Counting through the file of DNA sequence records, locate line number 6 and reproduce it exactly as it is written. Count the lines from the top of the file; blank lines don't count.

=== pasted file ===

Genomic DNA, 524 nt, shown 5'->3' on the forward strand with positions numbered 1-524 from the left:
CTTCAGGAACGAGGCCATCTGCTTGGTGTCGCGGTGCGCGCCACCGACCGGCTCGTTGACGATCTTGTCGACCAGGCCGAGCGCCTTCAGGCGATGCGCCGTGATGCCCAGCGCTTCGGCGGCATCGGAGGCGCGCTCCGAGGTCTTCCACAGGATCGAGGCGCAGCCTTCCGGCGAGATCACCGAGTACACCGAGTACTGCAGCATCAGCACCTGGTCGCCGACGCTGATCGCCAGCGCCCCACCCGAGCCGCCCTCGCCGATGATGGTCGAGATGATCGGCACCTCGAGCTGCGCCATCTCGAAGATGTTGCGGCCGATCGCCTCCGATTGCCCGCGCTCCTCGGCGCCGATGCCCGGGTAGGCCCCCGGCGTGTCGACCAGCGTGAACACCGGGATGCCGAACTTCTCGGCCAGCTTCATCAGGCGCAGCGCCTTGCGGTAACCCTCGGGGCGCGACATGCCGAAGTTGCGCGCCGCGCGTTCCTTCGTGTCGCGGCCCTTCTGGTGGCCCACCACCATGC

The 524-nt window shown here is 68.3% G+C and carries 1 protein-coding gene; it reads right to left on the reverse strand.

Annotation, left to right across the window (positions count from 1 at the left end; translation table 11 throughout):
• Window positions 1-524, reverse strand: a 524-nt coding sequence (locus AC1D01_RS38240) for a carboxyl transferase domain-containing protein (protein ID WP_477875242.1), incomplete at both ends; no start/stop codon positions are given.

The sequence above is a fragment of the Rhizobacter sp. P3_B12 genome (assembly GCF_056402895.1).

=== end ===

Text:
The sequence above is a fragment of the Rhizobacter sp. P3_B12 genome (assembly GCF_056402895.1).